"(iii) For incumbents from the former Fourth
  and Fifth Supreme Court Districts, in the Third
  Judicial District;
    "(iv) For incumbent from the former Sixth
  Supreme Court District, in the Second Judicial
  District;
    "(v) For incumbent from the former Seventh
  Supreme Court District, in the First Judicial
  District."
    "(b) The first vacancy in the office of judge
  of the Supreme Court which occurs in the former
  First and Second Supreme Court Districts, and the
  first vacancy which occurs in the former Fourth
  and Fifth Supreme Court Districts, and the
  vacancy which occurs in the former Seventh
  Supreme Court District shall be filled by the
  selection of residents of the First Judicial
  District created under Section 3 of this
  Article."

The practical effect of Schedule, Paragraph 13(a) is to create an interim election procedure whereby incumbents from the former districts stand for election in new districts as above set out. Only one incumbent is required to stand for an approval or confirming election in the first district, whereas three judges are assigned to the first district.

Following the interim election procedure of 13(a), 13(b) provides, in effect, that the remaining two judicial seats for the first district be filled by an election of first district voters when vacancies occur in either of the former first or second districts and in either of the former fourth or fifth districts.

At present, the first district has only one judge, and he is not a resident of the district.*fn7 The district, if equally apportioned, would have at least three judges.

Because of the recent death of a judge for the former fifth district, (Justice Daily, who died July 1, 1965) 13(b) operates to require the vacancy on the Illinois Supreme Court caused by his death to be filled by election by voters of the new first district. The new judge to be elected must be a resident of the new first district.

The situation with respect to the second first district judicial seat requires a digression, for the facts upon which this suit is based have changed since the suit was brought and orally argued.

A motion to dismiss generally takes as admitted all well pleaded facts of a complaint. Grand Opera Co. v. Twentieth Century-Fox Film Corp., 7 Cir., 235 F.2d 303 (1956). However, a court should not be required to accept as true, facts alleged in a complaint which are contrary to facts of which the court will take judicial notice. Golaris v. Jewel Tea Co., D.C.Ill., 22 F.R.D. 16, 19 (N.D., 1958) and cases cited there. Courts have taken judicial notice of officers, official positions and authority, Booth v. Fletcher, 69 App.D.C. 351, 101 F.2d 676 (1938), cert. den., 307 U.S. 628, 59 S.Ct. 835, 83 L.Ed. 1511 (1939); Springfield v. Carter, 8 Cir., 175 F.2d 914 (1949); and specifically of the fact that certain state officers no longer hold office. Wells v. Hand, 238 F. Supp. 779 (M.D.Ga., 1965).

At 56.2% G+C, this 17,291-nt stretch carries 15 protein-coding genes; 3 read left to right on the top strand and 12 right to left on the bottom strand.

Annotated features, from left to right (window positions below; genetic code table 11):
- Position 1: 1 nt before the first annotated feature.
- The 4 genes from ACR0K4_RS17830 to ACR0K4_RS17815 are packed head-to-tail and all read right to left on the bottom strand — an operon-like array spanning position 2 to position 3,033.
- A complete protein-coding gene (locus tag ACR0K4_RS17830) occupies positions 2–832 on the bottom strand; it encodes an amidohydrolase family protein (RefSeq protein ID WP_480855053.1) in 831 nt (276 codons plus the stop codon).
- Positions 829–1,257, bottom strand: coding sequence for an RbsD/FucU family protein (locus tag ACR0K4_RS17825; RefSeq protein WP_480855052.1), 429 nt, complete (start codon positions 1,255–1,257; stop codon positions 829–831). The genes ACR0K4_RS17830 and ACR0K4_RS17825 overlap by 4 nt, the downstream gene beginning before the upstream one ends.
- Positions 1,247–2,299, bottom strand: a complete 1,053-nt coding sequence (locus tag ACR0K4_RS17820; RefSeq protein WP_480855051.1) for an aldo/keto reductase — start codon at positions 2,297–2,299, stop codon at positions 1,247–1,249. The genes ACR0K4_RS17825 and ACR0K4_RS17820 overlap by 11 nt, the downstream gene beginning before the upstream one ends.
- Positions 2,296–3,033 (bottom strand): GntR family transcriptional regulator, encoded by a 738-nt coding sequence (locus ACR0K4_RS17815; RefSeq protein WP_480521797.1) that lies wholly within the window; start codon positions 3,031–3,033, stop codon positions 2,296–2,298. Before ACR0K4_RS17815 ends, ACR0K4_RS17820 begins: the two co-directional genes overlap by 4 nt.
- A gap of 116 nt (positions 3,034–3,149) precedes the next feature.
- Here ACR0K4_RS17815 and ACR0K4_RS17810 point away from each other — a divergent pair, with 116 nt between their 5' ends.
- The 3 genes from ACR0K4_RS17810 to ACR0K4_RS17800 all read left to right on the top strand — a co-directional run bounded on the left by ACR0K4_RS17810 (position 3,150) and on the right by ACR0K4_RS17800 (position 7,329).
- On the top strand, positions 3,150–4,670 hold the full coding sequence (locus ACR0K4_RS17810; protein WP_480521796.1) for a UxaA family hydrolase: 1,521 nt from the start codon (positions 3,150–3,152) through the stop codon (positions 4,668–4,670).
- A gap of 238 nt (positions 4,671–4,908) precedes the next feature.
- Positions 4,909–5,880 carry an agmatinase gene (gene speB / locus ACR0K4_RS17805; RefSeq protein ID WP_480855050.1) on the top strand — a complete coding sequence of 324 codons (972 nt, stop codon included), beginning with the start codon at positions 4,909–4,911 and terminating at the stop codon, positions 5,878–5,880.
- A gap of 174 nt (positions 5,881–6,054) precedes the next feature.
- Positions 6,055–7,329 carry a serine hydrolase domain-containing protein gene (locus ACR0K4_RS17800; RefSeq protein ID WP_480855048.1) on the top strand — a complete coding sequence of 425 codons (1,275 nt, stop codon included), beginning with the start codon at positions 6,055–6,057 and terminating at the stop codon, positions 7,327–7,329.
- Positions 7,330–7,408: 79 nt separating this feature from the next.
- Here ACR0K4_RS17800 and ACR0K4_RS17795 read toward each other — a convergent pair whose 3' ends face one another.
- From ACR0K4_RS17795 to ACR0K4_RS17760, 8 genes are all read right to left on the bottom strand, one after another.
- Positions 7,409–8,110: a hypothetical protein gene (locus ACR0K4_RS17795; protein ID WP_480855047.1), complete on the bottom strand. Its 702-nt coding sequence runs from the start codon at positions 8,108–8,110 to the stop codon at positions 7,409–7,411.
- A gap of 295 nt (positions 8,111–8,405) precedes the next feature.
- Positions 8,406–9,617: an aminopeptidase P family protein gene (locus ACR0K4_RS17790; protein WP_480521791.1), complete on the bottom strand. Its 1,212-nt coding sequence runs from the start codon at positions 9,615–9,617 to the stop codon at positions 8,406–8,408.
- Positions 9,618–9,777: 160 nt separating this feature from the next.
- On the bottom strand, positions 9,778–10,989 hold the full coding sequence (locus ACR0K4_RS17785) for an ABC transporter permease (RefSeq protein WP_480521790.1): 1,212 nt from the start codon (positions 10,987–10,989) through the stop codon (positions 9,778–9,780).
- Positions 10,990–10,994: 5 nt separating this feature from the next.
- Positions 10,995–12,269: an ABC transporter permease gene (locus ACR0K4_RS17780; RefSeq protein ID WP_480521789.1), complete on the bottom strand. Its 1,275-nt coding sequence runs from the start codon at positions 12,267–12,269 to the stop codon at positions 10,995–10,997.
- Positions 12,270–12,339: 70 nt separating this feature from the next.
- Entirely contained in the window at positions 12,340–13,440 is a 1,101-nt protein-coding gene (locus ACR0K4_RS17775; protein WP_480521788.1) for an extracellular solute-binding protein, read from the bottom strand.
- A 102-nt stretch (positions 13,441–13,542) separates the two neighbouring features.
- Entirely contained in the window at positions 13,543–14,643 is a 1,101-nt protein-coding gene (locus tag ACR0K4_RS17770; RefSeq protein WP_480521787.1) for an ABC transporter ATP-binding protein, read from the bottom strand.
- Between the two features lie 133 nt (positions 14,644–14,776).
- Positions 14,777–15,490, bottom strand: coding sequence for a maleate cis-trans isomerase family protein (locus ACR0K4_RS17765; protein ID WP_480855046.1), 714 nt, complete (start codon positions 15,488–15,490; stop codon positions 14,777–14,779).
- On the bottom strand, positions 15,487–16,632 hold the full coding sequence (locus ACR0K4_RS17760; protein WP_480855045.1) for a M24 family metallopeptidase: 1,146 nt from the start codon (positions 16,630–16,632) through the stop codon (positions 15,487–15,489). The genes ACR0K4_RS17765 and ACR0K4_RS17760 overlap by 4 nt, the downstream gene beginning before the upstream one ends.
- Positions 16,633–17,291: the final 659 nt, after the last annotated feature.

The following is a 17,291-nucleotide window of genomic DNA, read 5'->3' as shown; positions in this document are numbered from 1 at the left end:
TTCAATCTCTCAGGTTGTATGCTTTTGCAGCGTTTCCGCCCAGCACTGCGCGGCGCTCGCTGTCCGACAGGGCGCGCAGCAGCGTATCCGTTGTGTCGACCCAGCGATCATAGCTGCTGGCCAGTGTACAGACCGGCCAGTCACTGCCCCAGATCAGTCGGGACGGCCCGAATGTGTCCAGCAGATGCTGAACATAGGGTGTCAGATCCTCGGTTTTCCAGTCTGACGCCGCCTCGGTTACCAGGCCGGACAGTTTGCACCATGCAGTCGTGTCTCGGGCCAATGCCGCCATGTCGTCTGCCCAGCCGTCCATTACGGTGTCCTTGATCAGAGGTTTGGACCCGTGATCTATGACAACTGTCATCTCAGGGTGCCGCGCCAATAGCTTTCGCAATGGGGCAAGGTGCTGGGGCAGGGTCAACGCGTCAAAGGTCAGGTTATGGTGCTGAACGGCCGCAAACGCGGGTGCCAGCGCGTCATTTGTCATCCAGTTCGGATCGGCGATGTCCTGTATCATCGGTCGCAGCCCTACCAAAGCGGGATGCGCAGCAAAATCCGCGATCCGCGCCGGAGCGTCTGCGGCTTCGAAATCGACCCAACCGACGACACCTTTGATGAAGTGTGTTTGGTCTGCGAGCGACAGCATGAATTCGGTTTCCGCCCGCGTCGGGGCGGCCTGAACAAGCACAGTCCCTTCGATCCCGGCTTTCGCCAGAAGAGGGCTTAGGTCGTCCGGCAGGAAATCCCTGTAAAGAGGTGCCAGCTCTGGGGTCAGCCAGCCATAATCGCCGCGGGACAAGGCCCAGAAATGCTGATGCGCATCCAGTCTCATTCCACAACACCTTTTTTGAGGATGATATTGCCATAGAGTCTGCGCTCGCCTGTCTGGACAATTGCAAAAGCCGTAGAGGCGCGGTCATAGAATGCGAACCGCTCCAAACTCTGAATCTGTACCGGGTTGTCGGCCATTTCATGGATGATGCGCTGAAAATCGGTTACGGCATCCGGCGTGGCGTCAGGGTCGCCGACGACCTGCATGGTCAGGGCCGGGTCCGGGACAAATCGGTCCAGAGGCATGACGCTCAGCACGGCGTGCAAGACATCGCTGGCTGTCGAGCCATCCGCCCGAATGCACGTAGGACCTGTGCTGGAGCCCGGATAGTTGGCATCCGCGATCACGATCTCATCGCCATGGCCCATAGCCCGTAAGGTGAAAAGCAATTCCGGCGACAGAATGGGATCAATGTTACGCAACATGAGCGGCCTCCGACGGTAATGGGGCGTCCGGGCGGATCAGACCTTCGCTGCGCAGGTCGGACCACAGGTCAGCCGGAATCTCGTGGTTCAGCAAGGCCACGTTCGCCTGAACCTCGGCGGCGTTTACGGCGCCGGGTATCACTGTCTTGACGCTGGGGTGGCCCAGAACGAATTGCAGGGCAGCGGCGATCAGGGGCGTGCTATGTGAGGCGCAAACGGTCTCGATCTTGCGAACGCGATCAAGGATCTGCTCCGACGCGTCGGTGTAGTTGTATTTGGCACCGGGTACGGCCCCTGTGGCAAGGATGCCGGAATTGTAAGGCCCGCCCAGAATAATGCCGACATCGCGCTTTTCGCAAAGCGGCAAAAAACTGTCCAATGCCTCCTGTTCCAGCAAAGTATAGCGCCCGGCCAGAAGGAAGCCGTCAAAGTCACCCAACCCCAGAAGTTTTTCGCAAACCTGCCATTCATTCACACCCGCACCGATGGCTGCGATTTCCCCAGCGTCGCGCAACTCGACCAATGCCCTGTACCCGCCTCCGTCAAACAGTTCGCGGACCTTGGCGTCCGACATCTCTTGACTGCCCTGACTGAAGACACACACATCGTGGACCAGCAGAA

We, therefore, take judicial notice that after this suit was brought, Justice Hershey, of the present fifth district of the Illinois Supreme Court, on June 9, 1966 resigned from the court, effective November 6, 1966, two days before the coming November election. Under Schedule, paragraph 13(b), supra, this means that in the November 8, 1966 election, the first district electorate will elect two residents as judges of the Illinois Supreme Court. As above pointed out, they will fill the vacancies created by the death of Justice Daily and the resignation of Justice Hershey.

In November, then, the first district will elect two judges. The third judge who is allotted to the first district is not yet required to be a resident of the first district. The incumbency provision of § 11*fn8 of the new judicial article allows judges previously elected to file declarations of candidacy to succeed themselves and allows submission of such judges' names to the voters, on a special ballot without party designation, on the sole question of whether the judge shall be retained in office for another term. Since the term of office of the incumbent judge who must stand for confirming election in the first district does not expire until 1970, the first district will have, after the November election, only two judges who have been elected solely by voters of the first district.*fn9

The incumbent judge in question served the old seventh district, which comprised Lake, Cook, Du Page, Will and Kankakee counties. This means that the residents of the present first district (Cook County) had an opportunity to vote for their incumbent judge in his last election, although the total vote was shared with a smaller electorate now placed in other districts.

Plaintiff alleges that this state of affairs dilutes his right to vote; that Article VI, Schedule, paragraph 13 contains arbitrary and discriminatory provisions for retention in office of the current supreme court judges in the five new judicial districts; and contains provisions which arbitrarily deny the rights of voters by unreasonably putting off the time when ...